Daria Johnson, backed by, from left, Shaunna Hall, Kristin Strom and Pamela Rose, vocalizes in “Blues Is A Woman.” (Courtesy Jane Higgins)

Bold ladies sing the blues

Don’t know about Ma Rainey, Sippie Wallace, Ida Cox and Memphis Minnie?

You will after experiencing “Blues Is A Woman,” a thrilling, soulful show at Custom Made Theatre detailing the rise of 20th century American women blues artists.

Lovingly created by singer-composer Pamela Rose with dramaturg-director Jayne Wenger and showcasing a vivacious band — pianist Tammy Hall, drummer Daria Johnson, bassist Ruth Davies, saxophonist Kristen Strom and guitarist Shaunna Hall — the multimedia presentation is much more than a concert or revue.

The lively concert is bolstered by engaging conversational narration — with just the right informative yet entertaining tone — and a mesmerizing video presentation packed with historical images (photos, ads, posters) and film footage.

It’s a trip seeing Wallace, the 1920s star of Texas tent shows (whose teeth were so far apart she had to sip her food) called out of retirement in a film from the 1960s. (Rose and Johnson sing her tune “Up the Country Blues.”)

Other amazing videos reveal the force field that was Bessie Smith, whose “Backwater Blues” was a response to floods in the South in 1926-27; images from that disaster are evocatively juxtaposed with some from Hurricane Katrina.

Later, during a section with psychedelic and news images from the 1960s highlighting Janis Joplin and Nina Simone (there’s also excellent film of activist Simone performing “Backlash Blues”), Johnson deadpans, “Gee, that doesn’t sound like what’s going on today.”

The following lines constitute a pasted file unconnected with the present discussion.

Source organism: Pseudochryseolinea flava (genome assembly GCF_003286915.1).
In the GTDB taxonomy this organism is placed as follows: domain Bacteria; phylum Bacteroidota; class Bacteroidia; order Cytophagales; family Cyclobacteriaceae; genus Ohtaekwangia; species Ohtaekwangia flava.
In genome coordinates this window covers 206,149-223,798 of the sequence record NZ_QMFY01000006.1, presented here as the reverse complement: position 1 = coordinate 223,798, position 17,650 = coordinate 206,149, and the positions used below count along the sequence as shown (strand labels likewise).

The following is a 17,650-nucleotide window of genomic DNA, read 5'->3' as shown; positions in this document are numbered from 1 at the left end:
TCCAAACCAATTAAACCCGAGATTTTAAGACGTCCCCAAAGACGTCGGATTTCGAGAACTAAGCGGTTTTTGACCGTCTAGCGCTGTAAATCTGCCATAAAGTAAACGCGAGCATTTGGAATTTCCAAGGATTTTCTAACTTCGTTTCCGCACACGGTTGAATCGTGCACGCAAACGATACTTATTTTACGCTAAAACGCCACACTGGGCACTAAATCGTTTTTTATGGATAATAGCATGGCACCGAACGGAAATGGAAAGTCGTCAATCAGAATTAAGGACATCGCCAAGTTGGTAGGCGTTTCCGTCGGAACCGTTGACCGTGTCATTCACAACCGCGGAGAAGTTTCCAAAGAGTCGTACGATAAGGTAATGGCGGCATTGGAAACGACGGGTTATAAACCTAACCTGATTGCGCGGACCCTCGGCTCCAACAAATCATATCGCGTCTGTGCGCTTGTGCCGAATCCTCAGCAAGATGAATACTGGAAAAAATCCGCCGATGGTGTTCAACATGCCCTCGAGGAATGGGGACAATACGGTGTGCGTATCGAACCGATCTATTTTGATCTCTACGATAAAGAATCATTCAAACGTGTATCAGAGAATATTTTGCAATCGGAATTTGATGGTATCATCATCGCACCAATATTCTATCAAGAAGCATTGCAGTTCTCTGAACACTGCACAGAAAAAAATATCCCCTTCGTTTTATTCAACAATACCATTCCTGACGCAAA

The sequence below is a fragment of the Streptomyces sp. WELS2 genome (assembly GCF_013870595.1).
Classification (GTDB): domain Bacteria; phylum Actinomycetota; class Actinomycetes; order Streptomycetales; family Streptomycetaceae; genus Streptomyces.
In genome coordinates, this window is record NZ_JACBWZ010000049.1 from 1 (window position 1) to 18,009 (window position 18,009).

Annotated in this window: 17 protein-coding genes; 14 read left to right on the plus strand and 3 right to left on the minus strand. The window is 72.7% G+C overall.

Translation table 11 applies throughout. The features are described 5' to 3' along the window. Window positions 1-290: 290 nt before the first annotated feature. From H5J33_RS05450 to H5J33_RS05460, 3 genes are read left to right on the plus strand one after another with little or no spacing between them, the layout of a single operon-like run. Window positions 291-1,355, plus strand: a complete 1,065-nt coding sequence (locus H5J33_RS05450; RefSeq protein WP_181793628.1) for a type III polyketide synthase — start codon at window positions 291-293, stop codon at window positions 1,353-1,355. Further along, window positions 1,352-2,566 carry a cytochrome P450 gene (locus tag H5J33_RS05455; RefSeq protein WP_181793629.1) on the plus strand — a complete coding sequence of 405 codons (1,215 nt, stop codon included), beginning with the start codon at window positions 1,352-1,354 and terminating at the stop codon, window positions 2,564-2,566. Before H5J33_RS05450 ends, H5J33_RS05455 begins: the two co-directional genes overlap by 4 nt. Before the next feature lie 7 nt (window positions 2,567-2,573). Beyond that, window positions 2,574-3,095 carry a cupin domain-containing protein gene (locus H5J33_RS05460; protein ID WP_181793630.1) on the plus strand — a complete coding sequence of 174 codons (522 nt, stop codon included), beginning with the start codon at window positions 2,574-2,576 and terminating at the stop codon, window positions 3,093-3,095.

The chronological show begins with mention of songs from West Africa, which carried through to slave days in New Orleans, and, around the turn of the century, to minstrel shows, where Ma Rainey became a popular live and recording act, singing personal, gritty songs.

A flash on the video screen shows the sheet music to Victoria Spivey’s “I Have Killed My Man.”

After Johnson passionately sings the mournful “Nobody Knows the Way I Feel This Morning,” Hall and Strom kick out the rousing “One Hour Mama” by Cox, another successful recording artist of the 1920s, and Johnson and Rose duet on a tune by the tough, tobacco-chewing Memphis Minnie (born Lizzie Douglas, who ran away from home as a teen to start her music career).

Although it was hampered by Jim Crow laws, the vibrant era of the blues queens ended, giving rise to strong boogie woogie, big band and gospel crossover artists such as Dorothy Donegan, Dinah Washington and Sister Rosetta Tharpe, also known as “the godmother of rock ‘n’ roll.” (A fascinating clip reveals her guitar style quite similar to Elvis Presley’s.)

Right after World War II, blues briefly fell off the pop charts, but came back in fashion with social statements from the likes of Malvina Reynolds, Ruth Brown and Etta James; a funny number begins with “How Much Is That Doggie In The Window?” and segues into “Reynolds’ “Little Boxes” before the show moves on to 1960s spitfire Aretha Franklin, and later, Bonnie Raitt.

While not every important artist gets a song, or even a mention, in the show, the exhaustive video display provides fascinating accompaniment, flashing pictures of early pioneers, to mid-century favorites such as Tina Turner and Odetta, and 21st century stars Amy Winehouse, Janelle Monáe and Eykah Badu (although the great Billie Holiday is inexplicably missing).


REVIEW

Blues Is A Woman
Where: Custom Made Theatre, 533 Sutter St., S.F.
When: 8 p.m. Thursdays-Saturdays, 3 p.m. Sundays; closes Aug. 27
Tickets: $30 to $45
Contact: www.custommade.org/box-office

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